A church-based human-rights organization urged government to focus on the alleged collusion of the military with the Abu Sayyaf instead of resorting to "cheap, dirty tactics of showing gruesome video footage" of the Abu Sayyaf beheading a victim to gain support for the Balikatan.
Dani Beltran, secretary-general of the Ecumenical Movement for Justice and Peace, said government agencies tasked to investigate the alleged collusion of the Abu Sayyaf and the military should immediately release their findings.
"Dirty smart-alecks in the government should stop creating foolish schemes to appeal to people's hostility toward Abu Sayyaf bandits. What we want to see is not the gory footage of the Abu Sayyaf's terror trademark but the result of the government's investigation on the alleged collusion between the Abu Sayyaf and military," said Beltran.
Party-list Rep. Loretta Ann Rosales of Akbayan, chairman of the House Committee on Civil, Political and Human Rights, demanded the Palace withdraw the video immediately with an apology, especially to the beheaded victims' families for using their taped painful experience to rationalize controversial policies.
Rosales said the Palace apparently wanted to use the film solely for fomenting hatred against the Abu Sayyaf and correspondingly justify the presence of American soldiers and their possible combat with the bandit group.
"I am appalled by Malacañang's insensitivity to the basic right of every Filipino to be treated with dignity as a human being and to be guaranteed full respect for his human rights," said Rosales.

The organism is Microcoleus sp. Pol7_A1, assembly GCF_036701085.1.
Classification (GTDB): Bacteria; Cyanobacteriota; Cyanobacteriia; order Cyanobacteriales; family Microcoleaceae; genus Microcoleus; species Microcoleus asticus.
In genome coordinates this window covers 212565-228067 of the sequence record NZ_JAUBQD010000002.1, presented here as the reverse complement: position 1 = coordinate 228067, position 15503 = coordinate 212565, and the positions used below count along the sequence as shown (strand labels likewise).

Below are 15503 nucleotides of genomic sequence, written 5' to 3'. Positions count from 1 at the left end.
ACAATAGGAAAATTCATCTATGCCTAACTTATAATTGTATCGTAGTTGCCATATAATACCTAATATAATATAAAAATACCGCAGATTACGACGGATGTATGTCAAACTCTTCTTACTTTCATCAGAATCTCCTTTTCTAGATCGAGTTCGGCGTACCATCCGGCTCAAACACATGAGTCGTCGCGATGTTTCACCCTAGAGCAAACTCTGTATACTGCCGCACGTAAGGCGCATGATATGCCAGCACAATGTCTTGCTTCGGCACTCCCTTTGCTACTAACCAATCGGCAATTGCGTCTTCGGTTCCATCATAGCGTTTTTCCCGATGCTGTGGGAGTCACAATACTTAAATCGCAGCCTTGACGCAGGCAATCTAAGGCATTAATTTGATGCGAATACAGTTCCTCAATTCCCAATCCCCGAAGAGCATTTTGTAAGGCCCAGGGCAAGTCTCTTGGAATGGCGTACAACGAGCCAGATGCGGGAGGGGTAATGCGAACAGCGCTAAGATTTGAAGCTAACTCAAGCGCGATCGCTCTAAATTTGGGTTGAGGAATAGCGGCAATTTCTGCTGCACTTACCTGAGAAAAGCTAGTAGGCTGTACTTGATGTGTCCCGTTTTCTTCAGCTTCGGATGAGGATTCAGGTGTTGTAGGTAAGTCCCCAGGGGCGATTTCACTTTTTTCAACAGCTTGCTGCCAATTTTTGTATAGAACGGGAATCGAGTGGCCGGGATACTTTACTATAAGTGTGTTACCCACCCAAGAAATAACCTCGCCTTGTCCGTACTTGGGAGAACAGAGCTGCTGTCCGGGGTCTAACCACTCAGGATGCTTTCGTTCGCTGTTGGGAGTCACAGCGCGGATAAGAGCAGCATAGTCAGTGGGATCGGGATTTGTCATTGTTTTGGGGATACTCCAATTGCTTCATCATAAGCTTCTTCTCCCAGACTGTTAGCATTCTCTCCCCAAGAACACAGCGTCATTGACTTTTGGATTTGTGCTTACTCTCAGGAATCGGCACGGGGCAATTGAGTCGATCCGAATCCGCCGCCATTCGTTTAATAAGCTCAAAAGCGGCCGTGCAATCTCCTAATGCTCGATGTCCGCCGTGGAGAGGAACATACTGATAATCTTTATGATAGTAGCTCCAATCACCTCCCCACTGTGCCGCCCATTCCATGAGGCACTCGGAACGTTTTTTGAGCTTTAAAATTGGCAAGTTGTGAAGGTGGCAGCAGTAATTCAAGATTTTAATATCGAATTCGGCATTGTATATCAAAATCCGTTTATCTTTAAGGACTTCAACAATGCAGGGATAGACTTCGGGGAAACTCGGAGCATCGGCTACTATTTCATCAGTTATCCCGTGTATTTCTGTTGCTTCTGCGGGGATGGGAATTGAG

She said continued showing of the footage is a "gross violation" of the rights of millions of viewers, whose ages range from 2 to 82. "It is sheer hypocrisy to say that the people have a right to know the truth in that way."
Describing the pubic release of the footage as "reckless and disturbing," Remulla said there is an "overwhelming suspicion that the video footage was made public to justify Malacañang's submission to pressure by Washington."
Remulla said the still-unanswered question on whether the armed men caught on video beheading two men were members of the Abu Sayyaf or Moro Islamic Liberation Front should not eclipse the real issue, which is the administration's act of desperation to justify the presence of American troops in Basilan.
Even granting that those caught on video were Abu Sayyaf, making the gruesome footage public was "highly irresponsible since it accentuated the agenda of the bandit group, which is to sow terror not only in the country but in other places as well," Remulla said.
Spokesman Rigoberto Tiglao said the opposition claim that the same tape was shown to Catholic bishops to justify intensified operations against the MILF could only mean one thing: The previous administration lied.
He added, "Who would you believe? People who saw the films or the military who actually captured the film?... There is no confusion. That was really the Abu Sayyaf."
He said the administration's contention was supported by the statement of one of those who actually did the beheading, who claimed he was an Abu Sayyaf hostage forced by his abductors to do it. "If it is true, it emphasizes the brutality of the Abu Sayyaf to have somebody else undertake such a dastardly deed."
But he doubted whether all of those who did the beheadings were hostages, as there was one who had a gun. With E. Torres, M. Gonzalez, J. Cadacio, K. Tiongson //
Initial reports revealed that he was decapitated while talking to the camera but now the details have been toned down.
Oh sure, I am hearing all sorts of gruesome details about Andrea Yates' murder of her kids but the act that was directed at all of us (and that foreign travelling Americans could be subjected to) gets downplayed.